Studies in Philosophy and Education

, Volume 22, Issue 1, pp 5–17

Aesthetics of Surrender: Levinas and the Disruption of Agency in Moral Education

Authors

  • Ann Chinnery
Article

DOI: 10.1023/A:1021129309618

Cite this article as:
Chinnery, A. Studies in Philosophy and Education (2003) 22: 5. doi:10.1023/A:1021129309618

Abstract

Education has long been charged with the taskof forming and shaping subjectivity andidentity. However, the prevailing view ofeducation as a project of producing rationalautonomous subjects has been challenged bypostmodern and poststructuralist critiques ofsubstantial subjectivity. In a similar vein,Emmanuel Levinas inverts the traditionalconception of subjectivity, claiming that weare constituted as subjects only in respondingto the other. In other words, subjectivity isderivative of an existentially priorresponsibility to and for the other. Hisconception of ethical responsibility is thusalso a radical departure from the prevailingview of what it means to be a responsible moralagent. In this paper, I use jazz improvisationas a metaphor to focus on three interrelatedaspects of ethical responsibility on Levinas'saccount: passivity, heteronomy, andinescapability. I then point toward some waysin which reframing responsibility andsubjectivity along this line might offer newpossibilities for conceiving subjectivity andmoral agency in education.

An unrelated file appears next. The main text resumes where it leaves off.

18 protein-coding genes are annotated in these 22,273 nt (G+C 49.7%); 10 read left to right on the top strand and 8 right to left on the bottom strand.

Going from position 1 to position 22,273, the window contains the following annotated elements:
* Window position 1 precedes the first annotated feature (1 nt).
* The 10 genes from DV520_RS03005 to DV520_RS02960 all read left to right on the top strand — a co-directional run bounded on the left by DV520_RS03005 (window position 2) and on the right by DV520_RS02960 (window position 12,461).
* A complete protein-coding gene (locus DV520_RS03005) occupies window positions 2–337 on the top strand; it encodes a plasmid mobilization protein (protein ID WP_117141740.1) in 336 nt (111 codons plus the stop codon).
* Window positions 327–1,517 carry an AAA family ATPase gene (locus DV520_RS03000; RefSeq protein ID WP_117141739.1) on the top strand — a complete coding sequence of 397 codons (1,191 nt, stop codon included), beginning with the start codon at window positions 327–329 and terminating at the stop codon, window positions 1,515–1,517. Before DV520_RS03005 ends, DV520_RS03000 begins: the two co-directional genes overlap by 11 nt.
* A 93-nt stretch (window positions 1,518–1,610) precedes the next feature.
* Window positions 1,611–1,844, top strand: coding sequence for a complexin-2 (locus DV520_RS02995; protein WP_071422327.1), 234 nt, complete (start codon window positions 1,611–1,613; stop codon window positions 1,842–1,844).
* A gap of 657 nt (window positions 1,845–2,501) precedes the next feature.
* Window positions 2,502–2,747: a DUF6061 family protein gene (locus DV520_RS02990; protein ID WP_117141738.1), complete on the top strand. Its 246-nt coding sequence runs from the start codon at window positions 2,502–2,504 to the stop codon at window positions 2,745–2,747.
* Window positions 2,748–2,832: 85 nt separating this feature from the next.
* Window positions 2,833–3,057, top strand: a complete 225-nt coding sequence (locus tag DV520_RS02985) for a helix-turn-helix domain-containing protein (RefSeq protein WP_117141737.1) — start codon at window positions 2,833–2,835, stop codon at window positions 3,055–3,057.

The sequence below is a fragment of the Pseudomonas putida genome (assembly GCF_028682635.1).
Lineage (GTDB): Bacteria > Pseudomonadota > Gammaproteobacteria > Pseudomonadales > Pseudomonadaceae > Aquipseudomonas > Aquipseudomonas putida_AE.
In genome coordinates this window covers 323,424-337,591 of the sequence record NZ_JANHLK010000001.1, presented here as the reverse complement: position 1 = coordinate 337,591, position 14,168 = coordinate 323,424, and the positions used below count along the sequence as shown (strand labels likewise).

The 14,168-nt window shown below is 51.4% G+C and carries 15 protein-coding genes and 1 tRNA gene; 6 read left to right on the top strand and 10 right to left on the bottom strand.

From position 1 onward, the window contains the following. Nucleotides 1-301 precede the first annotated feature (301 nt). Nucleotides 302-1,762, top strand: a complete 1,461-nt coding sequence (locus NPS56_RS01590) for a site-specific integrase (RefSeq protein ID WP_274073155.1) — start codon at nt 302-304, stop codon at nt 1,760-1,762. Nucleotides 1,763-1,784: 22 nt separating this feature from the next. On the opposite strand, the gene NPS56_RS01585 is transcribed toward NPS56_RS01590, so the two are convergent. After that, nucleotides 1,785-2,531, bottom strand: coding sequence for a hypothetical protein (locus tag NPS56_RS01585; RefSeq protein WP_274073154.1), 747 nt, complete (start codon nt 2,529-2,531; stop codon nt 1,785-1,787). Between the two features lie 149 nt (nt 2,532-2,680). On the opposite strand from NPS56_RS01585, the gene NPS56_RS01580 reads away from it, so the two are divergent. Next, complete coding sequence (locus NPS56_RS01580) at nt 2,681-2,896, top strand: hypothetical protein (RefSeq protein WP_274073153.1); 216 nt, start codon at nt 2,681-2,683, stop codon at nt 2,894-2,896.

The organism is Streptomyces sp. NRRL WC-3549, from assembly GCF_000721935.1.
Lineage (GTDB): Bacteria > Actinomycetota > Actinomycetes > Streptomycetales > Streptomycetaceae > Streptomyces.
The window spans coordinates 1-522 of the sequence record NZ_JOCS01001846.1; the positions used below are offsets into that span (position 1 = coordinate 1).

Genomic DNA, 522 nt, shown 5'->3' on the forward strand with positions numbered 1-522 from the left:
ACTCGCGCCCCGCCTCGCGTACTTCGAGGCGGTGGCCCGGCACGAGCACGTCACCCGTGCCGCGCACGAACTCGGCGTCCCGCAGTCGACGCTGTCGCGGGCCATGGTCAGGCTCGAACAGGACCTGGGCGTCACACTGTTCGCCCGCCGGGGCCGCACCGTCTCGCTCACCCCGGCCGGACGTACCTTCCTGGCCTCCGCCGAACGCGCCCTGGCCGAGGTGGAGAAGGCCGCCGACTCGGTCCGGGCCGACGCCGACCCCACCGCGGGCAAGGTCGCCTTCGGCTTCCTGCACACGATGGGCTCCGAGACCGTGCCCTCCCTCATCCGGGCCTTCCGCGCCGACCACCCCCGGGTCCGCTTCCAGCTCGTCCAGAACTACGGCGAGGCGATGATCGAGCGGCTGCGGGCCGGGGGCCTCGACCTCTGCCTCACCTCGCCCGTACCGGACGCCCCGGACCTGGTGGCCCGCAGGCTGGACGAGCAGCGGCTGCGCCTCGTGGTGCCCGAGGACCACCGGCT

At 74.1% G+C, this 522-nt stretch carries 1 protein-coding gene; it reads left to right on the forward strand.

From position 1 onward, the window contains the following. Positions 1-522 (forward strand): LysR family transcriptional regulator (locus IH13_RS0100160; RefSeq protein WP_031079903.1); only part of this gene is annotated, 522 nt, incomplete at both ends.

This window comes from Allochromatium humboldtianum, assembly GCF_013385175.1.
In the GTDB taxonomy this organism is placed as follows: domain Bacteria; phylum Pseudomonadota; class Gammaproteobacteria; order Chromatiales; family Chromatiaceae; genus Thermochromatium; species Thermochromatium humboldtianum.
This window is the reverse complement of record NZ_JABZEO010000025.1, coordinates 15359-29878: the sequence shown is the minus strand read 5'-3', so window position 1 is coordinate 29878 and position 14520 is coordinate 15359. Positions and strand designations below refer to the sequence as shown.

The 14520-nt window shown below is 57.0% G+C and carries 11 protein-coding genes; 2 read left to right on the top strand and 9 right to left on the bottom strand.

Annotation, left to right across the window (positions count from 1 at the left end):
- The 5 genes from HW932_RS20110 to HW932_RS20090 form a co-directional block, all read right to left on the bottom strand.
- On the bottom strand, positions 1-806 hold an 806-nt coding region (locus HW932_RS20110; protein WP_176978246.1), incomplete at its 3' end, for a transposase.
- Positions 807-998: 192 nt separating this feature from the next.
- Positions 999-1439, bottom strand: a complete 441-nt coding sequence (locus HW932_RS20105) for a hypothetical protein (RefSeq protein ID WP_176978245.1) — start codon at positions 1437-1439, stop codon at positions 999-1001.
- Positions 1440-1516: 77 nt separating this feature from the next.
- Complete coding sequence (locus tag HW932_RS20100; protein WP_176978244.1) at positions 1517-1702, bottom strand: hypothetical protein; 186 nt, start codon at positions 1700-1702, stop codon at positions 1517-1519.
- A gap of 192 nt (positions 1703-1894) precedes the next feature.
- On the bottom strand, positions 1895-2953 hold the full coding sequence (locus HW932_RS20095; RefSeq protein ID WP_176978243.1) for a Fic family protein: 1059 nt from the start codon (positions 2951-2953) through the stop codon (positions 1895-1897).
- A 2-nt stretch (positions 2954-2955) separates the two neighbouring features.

Emmanuel Levinasethical agencyheteronomyinescapabilityjazz improvisationmoral agencypassivityresponsibility

Copyright information

© Kluwer Academic Publishers 2003